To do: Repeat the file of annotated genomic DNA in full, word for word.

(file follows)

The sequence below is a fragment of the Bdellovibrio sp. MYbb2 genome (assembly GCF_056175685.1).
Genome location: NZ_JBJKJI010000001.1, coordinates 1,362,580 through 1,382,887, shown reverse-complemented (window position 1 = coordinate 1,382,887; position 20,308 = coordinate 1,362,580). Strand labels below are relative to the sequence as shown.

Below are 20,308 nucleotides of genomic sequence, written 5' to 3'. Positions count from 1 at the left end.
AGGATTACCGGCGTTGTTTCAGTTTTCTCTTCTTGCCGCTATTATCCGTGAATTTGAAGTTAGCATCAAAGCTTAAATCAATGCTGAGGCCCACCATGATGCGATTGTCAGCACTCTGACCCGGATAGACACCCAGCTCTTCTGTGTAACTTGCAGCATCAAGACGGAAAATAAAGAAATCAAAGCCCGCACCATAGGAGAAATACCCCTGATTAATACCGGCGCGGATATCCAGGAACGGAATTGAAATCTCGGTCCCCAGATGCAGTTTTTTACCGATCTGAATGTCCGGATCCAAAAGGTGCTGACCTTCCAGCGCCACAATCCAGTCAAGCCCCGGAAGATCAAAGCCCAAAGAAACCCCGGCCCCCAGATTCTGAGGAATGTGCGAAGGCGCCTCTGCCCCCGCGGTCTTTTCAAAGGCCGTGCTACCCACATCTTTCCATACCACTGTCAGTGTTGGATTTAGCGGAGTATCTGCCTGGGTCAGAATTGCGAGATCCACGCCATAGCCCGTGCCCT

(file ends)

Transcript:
The sequence below is a fragment of the Bdellovibrio sp. MYbb2 genome (assembly GCF_056175685.1).
Genome location: NZ_JBJKJI010000001.1, coordinates 1,362,580 through 1,382,887, shown reverse-complemented (window position 1 = coordinate 1,382,887; position 20,308 = coordinate 1,362,580). Strand labels below are relative to the sequence as shown.

Below are 20,308 nucleotides of genomic sequence, written 5' to 3'. Positions count from 1 at the left end.
AGGATTACCGGCGTTGTTTCAGTTTTCTCTTCTTGCCGCTATTATCCGTGAATTTGAAGTTAGCATCAAAGCTTAAATCAATGCTGAGGCCCACCATGATGCGATTGTCAGCACTCTGACCCGGATAGACACCCAGCTCTTCTGTGTAACTTGCAGCATCAAGACGGAAAATAAAGAAATCAAAGCCCGCACCATAGGAGAAATACCCCTGATTAATACCGGCGCGGATATCCAGGAACGGAATTGAAATCTCGGTCCCCAGATGCAGTTTTTTACCGATCTGAATGTCCGGATCCAAAAGGTGCTGACCTTCCAGCGCCACAATCCAGTCAAGCCCCGGAAGATCAAAGCCCAAAGAAACCCCGGCCCCCAGATTCTGAGGAATGTGCGAAGGCGCCTCTGCCCCCGCGGTCTTTTCAAAGGCCGTGCTACCCACATCTTTCCATACCACTGTCAGTGTTGGATTTAGCGGAGTATCTGCCTGGGTCAGAATTGCGAGATCCACGCCATAGCCCGTGCCCT